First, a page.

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The Frank V. de Bellis Collection is a library-museum of Italian authors and subjects representing the civilization of ancient to modern Italy that form a cultural bridge between California and Italy. The de Bellis Collection, which was the first special collection to be donated to the California State University to be housed at the Library at San Francisco State is particularly strong in the areas of history, literature, the fine and applied graphic arts, and music.
J. Paul Leonard Library
San Francisco State University
1630 Holloway Avenue
San Francisco, CA 94132
About this collection’s strengths
The core focus of the Frank V. de Bellis Collection has to be its music holdings that include unique manuscripts and unpublished works of the Neapolitan school, first editions of Baroque chamber, instrumental and vocal music, numerous opera scores and libretti, along with antique instruments and sound recordings. The de Bellis Collection has over 1,400 librettos that chronicle the literature of opera dating from 1600. The de Bellis Audio Collection is a unique cultural resource that chronicles the history of Italy’s recording industry, including recordings from Berliner, Odeon, Cetra, La “Voce del Padrone,” Zonophone and a nearly complete representation of Italian artists from Pathé’s pre-electric output and almost the entire vocal output from Fonotipia. The Collection contains a small selection of musical instruments including a Clementi pianoforte manufactured by Muzio Clementi in London, circa 1808-1809.
Italian Literature, Graphic Design, and Typography
Beyond music scores and recordings, Frank V. de Bellis collected contemporary materials that informed composers in Italy, which intertwined vernacular language and the evolution and spreading of ideas. The de Bellis Collection houses impressive samples of illuminated manuscripts and incunabula (plural of incunabulum) published during the cradle days of printing before 1501. The de Bellis Collection chronicles production from Italy’s most prestigious presses dating back to the Renaissance including classics by Aldus Manutius and competitor Giunti. The revolutionary Aldine press innovated the first pocket-sized editions featuring italic type in 1501 that allowed ideas to be more transportable.
Frank V. de Bellis and SFSU professor Andreina Becker-Colonna worked together on an initiative to bring Etruscan-Roman artifacts assembled from Italian museums to San Francisco State University. Becker-Colonna selected 355 pieces of Greco-Roman-Etruscan archaeological artifacts from museums in Naples, Venetto, the Palatine Museum in Rome, the Roman Forum museums in Rome, and the museum in Syracuse to be donated to San Francisco State College. This collaboration resulted in a cultural exchange broker government that become the Frank V. de Bellis Collection at San Francisco State in 1960.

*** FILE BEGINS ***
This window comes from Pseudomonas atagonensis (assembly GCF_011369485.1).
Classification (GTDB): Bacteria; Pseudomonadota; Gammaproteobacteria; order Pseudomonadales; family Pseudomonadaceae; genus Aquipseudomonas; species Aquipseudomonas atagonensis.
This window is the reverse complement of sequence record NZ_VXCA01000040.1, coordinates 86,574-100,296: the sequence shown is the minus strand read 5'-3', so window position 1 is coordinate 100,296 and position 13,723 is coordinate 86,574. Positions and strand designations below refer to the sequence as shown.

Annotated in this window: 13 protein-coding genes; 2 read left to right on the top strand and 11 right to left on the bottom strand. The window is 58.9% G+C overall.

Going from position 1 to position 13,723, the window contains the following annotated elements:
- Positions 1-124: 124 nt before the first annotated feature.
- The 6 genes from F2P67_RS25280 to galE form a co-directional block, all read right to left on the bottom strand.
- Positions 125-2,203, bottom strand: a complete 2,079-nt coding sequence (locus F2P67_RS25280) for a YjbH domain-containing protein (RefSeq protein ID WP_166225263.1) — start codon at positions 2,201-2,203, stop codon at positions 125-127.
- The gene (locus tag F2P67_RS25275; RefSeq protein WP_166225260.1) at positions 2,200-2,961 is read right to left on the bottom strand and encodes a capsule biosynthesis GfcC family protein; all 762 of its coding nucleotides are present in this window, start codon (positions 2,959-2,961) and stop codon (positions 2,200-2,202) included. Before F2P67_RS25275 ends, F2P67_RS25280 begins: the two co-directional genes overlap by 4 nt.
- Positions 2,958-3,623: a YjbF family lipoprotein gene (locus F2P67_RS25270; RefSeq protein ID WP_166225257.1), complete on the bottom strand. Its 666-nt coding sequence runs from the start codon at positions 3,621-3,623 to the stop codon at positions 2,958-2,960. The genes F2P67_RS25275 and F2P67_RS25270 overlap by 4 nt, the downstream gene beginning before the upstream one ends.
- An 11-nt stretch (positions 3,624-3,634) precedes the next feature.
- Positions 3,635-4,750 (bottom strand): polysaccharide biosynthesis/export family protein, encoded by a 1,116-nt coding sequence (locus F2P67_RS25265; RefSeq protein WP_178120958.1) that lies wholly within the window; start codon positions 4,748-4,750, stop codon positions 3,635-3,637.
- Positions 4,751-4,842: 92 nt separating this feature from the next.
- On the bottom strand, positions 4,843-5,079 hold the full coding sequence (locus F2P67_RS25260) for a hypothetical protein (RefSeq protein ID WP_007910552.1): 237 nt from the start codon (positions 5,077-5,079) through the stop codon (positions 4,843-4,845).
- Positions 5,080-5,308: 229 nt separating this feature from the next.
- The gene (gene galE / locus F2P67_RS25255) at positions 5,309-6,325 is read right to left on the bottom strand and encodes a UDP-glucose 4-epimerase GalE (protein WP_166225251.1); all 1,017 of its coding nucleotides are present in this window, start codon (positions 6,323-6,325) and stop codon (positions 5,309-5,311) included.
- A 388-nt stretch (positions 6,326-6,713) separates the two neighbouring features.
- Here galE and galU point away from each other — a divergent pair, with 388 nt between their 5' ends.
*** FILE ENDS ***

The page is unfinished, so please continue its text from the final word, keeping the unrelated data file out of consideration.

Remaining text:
The de Bellis Collection is home to a small collection of woodcuts of Italian origin that were carved between the 15th century and the Napoleonic Era discovered in a 14th century castle at Carpi, located near Modena in the Emilia region.
About the collector
Frank V. de Bellis (1898-1968) devoted most of the last 25 years of his life to philanthropic and educational projects with the purpose of informing and instructing others in the rich heritage of Italy. His radio program "Music of the Italian Masters" and his lectures were part of this effort, as was his sponsorship of free concerts and lectures by eminent Italian chamber ensembles, singers, and scholars. He could discern that music, within the context of popular culture, was both art and entertainment informed by societal values, intellectual conversations, and political economy. As a teenager, his education was interrupted when he went to serve on the Italian warfront during World War I. Frank de Bellis chose San Francisco State to be home to his collection because as a lifelong learner, he want these materials to go to an institution of higher learning where students and other interested individuals could have reasonable access to them.
Frank V. de Bellis Collection Keepsake
The musical program keepsake "Una Riunione di Amici" in collaboration with Leonardo da Vinci Society of San Francisco was composed in 16pt Bembo, a 1929 serif typeface from the Monotype Corporation. It is a member of the old-style family of fonts, and is based on a design cut around 1495 by Francesco Griffo for the Venetian printer Aldus Manutius. Bembo is named for Manutius's first publication with it, a small 1496 book by the poet and cleric Pietro Bembo. The types used are from the printmaking room in the Art Department at SF State. The decorative musical frame is from the Frank V. de Bellis collection and was also used by Mr. de Bellis to decorate many of the musical programs he organized from the 1950s to the 1960s. The keepsake was composed by the students of the letterpress class and was printed by the instructor Pino Trogu on a Challenge 15MP Proof Press. 150 copies printed November 2016 at Stanza 153 Press, San Francisco State University.
A small number of keepsakes are available for purchase. To order, please call or email.